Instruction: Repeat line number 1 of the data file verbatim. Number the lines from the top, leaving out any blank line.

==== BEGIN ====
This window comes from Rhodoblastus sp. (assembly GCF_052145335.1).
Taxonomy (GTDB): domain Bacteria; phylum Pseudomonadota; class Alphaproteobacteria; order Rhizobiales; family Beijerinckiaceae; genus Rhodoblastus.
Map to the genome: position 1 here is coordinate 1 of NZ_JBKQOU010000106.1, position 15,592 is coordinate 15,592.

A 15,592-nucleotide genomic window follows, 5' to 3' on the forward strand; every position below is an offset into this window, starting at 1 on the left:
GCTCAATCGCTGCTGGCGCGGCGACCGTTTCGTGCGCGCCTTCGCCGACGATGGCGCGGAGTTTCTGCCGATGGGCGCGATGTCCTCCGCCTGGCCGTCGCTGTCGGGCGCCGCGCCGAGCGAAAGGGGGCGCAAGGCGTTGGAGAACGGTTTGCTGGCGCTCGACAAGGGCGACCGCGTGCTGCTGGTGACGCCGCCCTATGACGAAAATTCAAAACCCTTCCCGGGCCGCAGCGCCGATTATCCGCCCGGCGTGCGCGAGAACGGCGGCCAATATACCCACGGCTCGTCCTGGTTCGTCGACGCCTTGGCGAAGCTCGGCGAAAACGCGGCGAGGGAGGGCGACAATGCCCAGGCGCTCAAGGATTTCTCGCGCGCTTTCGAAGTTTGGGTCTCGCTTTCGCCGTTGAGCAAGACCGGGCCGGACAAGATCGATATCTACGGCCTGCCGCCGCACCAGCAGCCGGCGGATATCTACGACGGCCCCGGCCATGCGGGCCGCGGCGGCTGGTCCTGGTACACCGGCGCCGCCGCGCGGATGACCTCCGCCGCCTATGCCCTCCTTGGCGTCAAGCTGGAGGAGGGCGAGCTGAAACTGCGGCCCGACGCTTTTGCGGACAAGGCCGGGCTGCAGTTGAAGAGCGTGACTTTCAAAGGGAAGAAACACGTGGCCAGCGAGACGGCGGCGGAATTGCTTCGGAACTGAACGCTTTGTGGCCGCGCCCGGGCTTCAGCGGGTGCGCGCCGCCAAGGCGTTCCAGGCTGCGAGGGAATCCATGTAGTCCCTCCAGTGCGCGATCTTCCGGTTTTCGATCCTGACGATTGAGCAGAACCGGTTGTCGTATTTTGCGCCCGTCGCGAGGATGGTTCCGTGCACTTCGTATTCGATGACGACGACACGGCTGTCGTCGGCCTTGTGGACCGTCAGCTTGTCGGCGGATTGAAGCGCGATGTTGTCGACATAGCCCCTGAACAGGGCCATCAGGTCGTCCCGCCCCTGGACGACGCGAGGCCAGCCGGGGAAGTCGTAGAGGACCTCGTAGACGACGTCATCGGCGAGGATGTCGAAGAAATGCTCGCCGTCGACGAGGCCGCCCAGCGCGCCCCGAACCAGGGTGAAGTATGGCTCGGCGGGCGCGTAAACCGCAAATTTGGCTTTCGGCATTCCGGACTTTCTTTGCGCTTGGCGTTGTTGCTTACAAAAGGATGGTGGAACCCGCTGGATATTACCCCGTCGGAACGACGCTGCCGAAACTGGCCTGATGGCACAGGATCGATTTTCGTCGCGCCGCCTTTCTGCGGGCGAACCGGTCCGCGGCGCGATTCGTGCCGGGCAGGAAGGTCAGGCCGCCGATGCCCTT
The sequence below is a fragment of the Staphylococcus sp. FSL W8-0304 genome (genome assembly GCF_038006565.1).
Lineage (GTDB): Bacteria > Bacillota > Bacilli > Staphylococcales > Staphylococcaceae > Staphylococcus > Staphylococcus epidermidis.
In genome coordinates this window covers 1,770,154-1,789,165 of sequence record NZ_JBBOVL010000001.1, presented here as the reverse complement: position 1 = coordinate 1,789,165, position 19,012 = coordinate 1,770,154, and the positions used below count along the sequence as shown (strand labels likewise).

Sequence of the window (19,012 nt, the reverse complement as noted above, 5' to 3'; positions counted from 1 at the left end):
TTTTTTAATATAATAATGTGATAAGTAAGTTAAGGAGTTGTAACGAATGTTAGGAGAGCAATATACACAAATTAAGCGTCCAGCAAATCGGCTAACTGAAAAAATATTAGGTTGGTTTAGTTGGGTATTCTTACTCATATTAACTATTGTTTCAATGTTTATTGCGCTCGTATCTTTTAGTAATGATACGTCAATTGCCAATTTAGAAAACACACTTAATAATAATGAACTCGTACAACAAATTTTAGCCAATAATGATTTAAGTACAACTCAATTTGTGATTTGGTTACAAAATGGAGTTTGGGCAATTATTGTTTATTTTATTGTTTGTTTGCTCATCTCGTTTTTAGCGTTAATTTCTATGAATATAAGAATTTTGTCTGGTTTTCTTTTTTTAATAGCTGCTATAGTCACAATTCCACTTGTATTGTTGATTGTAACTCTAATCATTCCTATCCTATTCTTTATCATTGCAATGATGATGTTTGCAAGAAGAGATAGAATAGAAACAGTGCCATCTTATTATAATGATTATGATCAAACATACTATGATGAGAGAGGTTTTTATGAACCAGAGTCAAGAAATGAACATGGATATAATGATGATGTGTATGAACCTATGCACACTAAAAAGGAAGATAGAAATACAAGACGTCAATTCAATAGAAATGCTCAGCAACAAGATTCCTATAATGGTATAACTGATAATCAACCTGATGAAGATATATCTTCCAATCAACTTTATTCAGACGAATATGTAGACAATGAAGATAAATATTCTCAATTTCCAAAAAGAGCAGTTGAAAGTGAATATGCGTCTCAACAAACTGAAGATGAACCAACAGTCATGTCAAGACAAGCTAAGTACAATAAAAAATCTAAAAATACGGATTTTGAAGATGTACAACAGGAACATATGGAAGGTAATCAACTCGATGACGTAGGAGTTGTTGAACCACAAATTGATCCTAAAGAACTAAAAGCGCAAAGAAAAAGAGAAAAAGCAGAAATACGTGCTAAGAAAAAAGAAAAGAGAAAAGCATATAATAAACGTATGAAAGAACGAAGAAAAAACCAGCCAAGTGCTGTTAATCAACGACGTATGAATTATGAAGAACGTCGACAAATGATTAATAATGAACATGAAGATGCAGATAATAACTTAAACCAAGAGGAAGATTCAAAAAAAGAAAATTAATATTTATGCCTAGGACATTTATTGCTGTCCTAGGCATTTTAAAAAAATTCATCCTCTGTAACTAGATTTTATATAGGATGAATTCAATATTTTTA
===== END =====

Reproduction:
This window comes from Rhodoblastus sp. (assembly GCF_052145335.1).